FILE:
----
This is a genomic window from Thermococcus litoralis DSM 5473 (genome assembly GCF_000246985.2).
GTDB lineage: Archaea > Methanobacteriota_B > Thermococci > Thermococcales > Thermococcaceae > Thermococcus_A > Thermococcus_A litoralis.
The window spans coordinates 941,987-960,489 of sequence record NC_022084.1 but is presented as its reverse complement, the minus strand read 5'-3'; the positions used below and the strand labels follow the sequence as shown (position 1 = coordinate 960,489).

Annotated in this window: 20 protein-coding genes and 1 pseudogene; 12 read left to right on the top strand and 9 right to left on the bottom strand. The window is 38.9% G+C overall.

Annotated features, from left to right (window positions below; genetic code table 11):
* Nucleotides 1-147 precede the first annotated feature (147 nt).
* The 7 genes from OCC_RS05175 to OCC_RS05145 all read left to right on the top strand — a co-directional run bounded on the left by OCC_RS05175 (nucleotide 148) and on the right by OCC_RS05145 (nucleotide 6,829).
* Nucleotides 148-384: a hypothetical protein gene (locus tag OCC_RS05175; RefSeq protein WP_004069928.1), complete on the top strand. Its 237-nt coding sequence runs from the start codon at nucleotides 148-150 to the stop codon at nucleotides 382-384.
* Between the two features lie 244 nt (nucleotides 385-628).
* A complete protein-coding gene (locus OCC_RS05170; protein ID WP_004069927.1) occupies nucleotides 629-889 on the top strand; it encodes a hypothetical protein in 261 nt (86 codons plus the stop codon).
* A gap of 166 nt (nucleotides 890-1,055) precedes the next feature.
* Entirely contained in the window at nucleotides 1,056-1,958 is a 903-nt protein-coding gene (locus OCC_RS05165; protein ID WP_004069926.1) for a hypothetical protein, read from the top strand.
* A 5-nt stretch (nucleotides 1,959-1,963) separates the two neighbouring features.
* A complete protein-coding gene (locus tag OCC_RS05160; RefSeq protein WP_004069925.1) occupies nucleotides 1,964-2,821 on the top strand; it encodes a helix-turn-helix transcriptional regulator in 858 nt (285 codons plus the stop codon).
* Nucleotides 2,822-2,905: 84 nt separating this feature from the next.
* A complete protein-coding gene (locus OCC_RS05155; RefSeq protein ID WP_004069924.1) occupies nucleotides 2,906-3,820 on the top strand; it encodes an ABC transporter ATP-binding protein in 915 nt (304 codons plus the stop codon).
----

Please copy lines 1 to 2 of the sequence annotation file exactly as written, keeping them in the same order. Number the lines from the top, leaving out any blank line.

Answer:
This is a genomic window from Thermococcus litoralis DSM 5473 (genome assembly GCF_000246985.2).
GTDB lineage: Archaea > Methanobacteriota_B > Thermococci > Thermococcales > Thermococcaceae > Thermococcus_A > Thermococcus_A litoralis.